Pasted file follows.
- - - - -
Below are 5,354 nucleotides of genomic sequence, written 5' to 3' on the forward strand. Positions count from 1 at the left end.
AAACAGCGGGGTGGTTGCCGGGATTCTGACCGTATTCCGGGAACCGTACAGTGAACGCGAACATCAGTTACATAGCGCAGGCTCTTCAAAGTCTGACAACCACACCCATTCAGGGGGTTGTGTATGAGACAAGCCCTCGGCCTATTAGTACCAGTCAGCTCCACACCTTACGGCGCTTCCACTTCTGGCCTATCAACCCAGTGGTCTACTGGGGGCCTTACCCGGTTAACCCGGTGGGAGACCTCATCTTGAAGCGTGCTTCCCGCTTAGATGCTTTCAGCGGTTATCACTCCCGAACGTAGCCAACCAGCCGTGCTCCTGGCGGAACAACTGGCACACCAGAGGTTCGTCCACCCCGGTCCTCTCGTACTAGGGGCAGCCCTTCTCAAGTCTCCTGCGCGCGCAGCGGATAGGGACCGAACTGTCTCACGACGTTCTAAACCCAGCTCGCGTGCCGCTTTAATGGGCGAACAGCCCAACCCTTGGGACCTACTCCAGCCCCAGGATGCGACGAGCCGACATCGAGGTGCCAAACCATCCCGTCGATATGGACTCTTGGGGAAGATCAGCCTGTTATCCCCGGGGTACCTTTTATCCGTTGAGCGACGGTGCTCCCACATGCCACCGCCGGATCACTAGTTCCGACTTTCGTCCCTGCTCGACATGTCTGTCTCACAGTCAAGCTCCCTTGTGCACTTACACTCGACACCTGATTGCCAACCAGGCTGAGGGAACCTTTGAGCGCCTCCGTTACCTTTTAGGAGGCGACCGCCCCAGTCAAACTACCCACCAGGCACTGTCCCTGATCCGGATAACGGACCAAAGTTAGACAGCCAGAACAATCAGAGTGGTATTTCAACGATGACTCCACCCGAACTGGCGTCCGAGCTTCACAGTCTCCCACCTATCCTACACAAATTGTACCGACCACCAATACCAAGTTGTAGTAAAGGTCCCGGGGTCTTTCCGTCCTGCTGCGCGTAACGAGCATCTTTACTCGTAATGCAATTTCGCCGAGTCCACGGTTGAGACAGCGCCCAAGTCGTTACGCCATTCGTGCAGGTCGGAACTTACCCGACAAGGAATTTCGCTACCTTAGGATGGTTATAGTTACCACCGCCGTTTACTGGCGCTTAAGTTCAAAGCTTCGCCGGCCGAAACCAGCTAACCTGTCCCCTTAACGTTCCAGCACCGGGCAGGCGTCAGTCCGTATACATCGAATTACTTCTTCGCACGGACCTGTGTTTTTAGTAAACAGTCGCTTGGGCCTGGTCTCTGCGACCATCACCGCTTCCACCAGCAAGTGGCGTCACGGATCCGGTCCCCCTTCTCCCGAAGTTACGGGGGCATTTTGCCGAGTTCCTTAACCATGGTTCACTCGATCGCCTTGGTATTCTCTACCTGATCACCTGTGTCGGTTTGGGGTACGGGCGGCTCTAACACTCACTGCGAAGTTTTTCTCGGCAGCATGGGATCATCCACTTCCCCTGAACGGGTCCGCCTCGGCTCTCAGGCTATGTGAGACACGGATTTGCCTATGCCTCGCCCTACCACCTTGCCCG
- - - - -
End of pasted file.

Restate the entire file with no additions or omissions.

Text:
Below are 5,354 nucleotides of genomic sequence, written 5' to 3' on the forward strand. Positions count from 1 at the left end.
AAACAGCGGGGTGGTTGCCGGGATTCTGACCGTATTCCGGGAACCGTACAGTGAACGCGAACATCAGTTACATAGCGCAGGCTCTTCAAAGTCTGACAACCACACCCATTCAGGGGGTTGTGTATGAGACAAGCCCTCGGCCTATTAGTACCAGTCAGCTCCACACCTTACGGCGCTTCCACTTCTGGCCTATCAACCCAGTGGTCTACTGGGGGCCTTACCCGGTTAACCCGGTGGGAGACCTCATCTTGAAGCGTGCTTCCCGCTTAGATGCTTTCAGCGGTTATCACTCCCGAACGTAGCCAACCAGCCGTGCTCCTGGCGGAACAACTGGCACACCAGAGGTTCGTCCACCCCGGTCCTCTCGTACTAGGGGCAGCCCTTCTCAAGTCTCCTGCGCGCGCAGCGGATAGGGACCGAACTGTCTCACGACGTTCTAAACCCAGCTCGCGTGCCGCTTTAATGGGCGAACAGCCCAACCCTTGGGACCTACTCCAGCCCCAGGATGCGACGAGCCGACATCGAGGTGCCAAACCATCCCGTCGATATGGACTCTTGGGGAAGATCAGCCTGTTATCCCCGGGGTACCTTTTATCCGTTGAGCGACGGTGCTCCCACATGCCACCGCCGGATCACTAGTTCCGACTTTCGTCCCTGCTCGACATGTCTGTCTCACAGTCAAGCTCCCTTGTGCACTTACACTCGACACCTGATTGCCAACCAGGCTGAGGGAACCTTTGAGCGCCTCCGTTACCTTTTAGGAGGCGACCGCCCCAGTCAAACTACCCACCAGGCACTGTCCCTGATCCGGATAACGGACCAAAGTTAGACAGCCAGAACAATCAGAGTGGTATTTCAACGATGACTCCACCCGAACTGGCGTCCGAGCTTCACAGTCTCCCACCTATCCTACACAAATTGTACCGACCACCAATACCAAGTTGTAGTAAAGGTCCCGGGGTCTTTCCGTCCTGCTGCGCGTAACGAGCATCTTTACTCGTAATGCAATTTCGCCGAGTCCACGGTTGAGACAGCGCCCAAGTCGTTACGCCATTCGTGCAGGTCGGAACTTACCCGACAAGGAATTTCGCTACCTTAGGATGGTTATAGTTACCACCGCCGTTTACTGGCGCTTAAGTTCAAAGCTTCGCCGGCCGAAACCAGCTAACCTGTCCCCTTAACGTTCCAGCACCGGGCAGGCGTCAGTCCGTATACATCGAATTACTTCTTCGCACGGACCTGTGTTTTTAGTAAACAGTCGCTTGGGCCTGGTCTCTGCGACCATCACCGCTTCCACCAGCAAGTGGCGTCACGGATCCGGTCCCCCTTCTCCCGAAGTTACGGGGGCATTTTGCCGAGTTCCTTAACCATGGTTCACTCGATCGCCTTGGTATTCTCTACCTGATCACCTGTGTCGGTTTGGGGTACGGGCGGCTCTAACACTCACTGCGAAGTTTTTCTCGGCAGCATGGGATCATCCACTTCCCCTGAACGGGTCCGCCTCGGCTCTCAGGCTATGTGAGACACGGATTTGCCTATGCCTCGCCCTACCACCTTGCCCG